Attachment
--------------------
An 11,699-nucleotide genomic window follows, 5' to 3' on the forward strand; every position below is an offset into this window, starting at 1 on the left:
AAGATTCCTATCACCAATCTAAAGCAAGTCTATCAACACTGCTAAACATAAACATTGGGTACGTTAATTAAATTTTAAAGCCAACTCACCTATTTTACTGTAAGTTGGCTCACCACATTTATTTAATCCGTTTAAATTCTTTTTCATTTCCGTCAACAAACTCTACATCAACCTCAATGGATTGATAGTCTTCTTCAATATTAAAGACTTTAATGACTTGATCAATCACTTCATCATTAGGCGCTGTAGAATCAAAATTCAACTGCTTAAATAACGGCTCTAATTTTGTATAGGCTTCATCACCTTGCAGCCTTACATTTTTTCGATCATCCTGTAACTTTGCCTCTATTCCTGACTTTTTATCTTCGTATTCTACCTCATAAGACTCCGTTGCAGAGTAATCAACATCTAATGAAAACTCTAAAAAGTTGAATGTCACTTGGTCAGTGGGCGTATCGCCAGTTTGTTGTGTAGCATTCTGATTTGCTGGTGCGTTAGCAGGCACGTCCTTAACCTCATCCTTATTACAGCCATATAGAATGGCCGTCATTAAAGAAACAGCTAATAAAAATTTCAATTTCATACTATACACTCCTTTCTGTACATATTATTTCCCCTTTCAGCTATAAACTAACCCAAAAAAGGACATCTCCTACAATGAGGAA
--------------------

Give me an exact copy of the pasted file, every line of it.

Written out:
An 11,699-nucleotide genomic window follows, 5' to 3' on the forward strand; every position below is an offset into this window, starting at 1 on the left:
AAGATTCCTATCACCAATCTAAAGCAAGTCTATCAACACTGCTAAACATAAACATTGGGTACGTTAATTAAATTTTAAAGCCAACTCACCTATTTTACTGTAAGTTGGCTCACCACATTTATTTAATCCGTTTAAATTCTTTTTCATTTCCGTCAACAAACTCTACATCAACCTCAATGGATTGATAGTCTTCTTCAATATTAAAGACTTTAATGACTTGATCAATCACTTCATCATTAGGCGCTGTAGAATCAAAATTCAACTGCTTAAATAACGGCTCTAATTTTGTATAGGCTTCATCACCTTGCAGCCTTACATTTTTTCGATCATCCTGTAACTTTGCCTCTATTCCTGACTTTTTATCTTCGTATTCTACCTCATAAGACTCCGTTGCAGAGTAATCAACATCTAATGAAAACTCTAAAAAGTTGAATGTCACTTGGTCAGTGGGCGTATCGCCAGTTTGTTGTGTAGCATTCTGATTTGCTGGTGCGTTAGCAGGCACGTCCTTAACCTCATCCTTATTACAGCCATATAGAATGGCCGTCATTAAAGAAACAGCTAATAAAAATTTCAATTTCATACTATACACTCCTTTCTGTACATATTATTTCCCCTTTCAGCTATAAACTAACCCAAAAAAGGACATCTCCTACAATGAGGAA